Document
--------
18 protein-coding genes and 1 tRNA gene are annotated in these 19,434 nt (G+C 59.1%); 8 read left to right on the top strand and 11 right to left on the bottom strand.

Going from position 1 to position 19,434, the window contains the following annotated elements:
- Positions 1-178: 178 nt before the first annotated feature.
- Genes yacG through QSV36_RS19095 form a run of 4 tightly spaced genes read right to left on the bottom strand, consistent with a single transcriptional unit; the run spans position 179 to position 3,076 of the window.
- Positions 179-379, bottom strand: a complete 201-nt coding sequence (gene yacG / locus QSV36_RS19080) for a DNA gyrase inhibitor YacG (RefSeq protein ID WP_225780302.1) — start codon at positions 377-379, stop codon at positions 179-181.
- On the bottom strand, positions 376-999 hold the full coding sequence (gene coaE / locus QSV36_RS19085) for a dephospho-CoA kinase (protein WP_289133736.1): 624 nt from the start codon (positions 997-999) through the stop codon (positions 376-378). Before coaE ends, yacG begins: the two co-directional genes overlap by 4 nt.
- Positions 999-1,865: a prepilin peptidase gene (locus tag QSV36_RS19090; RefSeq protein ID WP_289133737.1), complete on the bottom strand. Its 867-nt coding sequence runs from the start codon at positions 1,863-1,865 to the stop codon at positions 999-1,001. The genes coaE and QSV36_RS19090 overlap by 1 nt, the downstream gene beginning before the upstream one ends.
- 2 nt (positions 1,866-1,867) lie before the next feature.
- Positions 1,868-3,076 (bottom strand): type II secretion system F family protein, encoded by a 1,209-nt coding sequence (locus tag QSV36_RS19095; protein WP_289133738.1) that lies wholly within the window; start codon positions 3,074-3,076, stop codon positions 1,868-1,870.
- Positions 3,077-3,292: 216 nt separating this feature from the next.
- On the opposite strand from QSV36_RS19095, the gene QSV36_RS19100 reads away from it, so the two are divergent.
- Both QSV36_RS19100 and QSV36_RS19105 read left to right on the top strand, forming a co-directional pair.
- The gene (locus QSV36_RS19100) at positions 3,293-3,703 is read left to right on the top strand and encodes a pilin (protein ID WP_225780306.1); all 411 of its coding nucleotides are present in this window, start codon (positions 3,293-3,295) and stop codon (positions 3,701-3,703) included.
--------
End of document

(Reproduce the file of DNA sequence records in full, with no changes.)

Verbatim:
18 protein-coding genes and 1 tRNA gene are annotated in these 19,434 nt (G+C 59.1%); 8 read left to right on the top strand and 11 right to left on the bottom strand.

Going from position 1 to position 19,434, the window contains the following annotated elements:
- Positions 1-178: 178 nt before the first annotated feature.
- Genes yacG through QSV36_RS19095 form a run of 4 tightly spaced genes read right to left on the bottom strand, consistent with a single transcriptional unit; the run spans position 179 to position 3,076 of the window.
- Positions 179-379, bottom strand: a complete 201-nt coding sequence (gene yacG / locus QSV36_RS19080) for a DNA gyrase inhibitor YacG (RefSeq protein ID WP_225780302.1) — start codon at positions 377-379, stop codon at positions 179-181.
- On the bottom strand, positions 376-999 hold the full coding sequence (gene coaE / locus QSV36_RS19085) for a dephospho-CoA kinase (protein WP_289133736.1): 624 nt from the start codon (positions 997-999) through the stop codon (positions 376-378). Before coaE ends, yacG begins: the two co-directional genes overlap by 4 nt.
- Positions 999-1,865: a prepilin peptidase gene (locus tag QSV36_RS19090; RefSeq protein ID WP_289133737.1), complete on the bottom strand. Its 867-nt coding sequence runs from the start codon at positions 1,863-1,865 to the stop codon at positions 999-1,001. The genes coaE and QSV36_RS19090 overlap by 1 nt, the downstream gene beginning before the upstream one ends.
- 2 nt (positions 1,866-1,867) lie before the next feature.
- Positions 1,868-3,076 (bottom strand): type II secretion system F family protein, encoded by a 1,209-nt coding sequence (locus tag QSV36_RS19095; protein WP_289133738.1) that lies wholly within the window; start codon positions 3,074-3,076, stop codon positions 1,868-1,870.
- Positions 3,077-3,292: 216 nt separating this feature from the next.
- On the opposite strand from QSV36_RS19095, the gene QSV36_RS19100 reads away from it, so the two are divergent.
- Both QSV36_RS19100 and QSV36_RS19105 read left to right on the top strand, forming a co-directional pair.
- The gene (locus QSV36_RS19100) at positions 3,293-3,703 is read left to right on the top strand and encodes a pilin (protein ID WP_225780306.1); all 411 of its coding nucleotides are present in this window, start codon (positions 3,293-3,295) and stop codon (positions 3,701-3,703) included.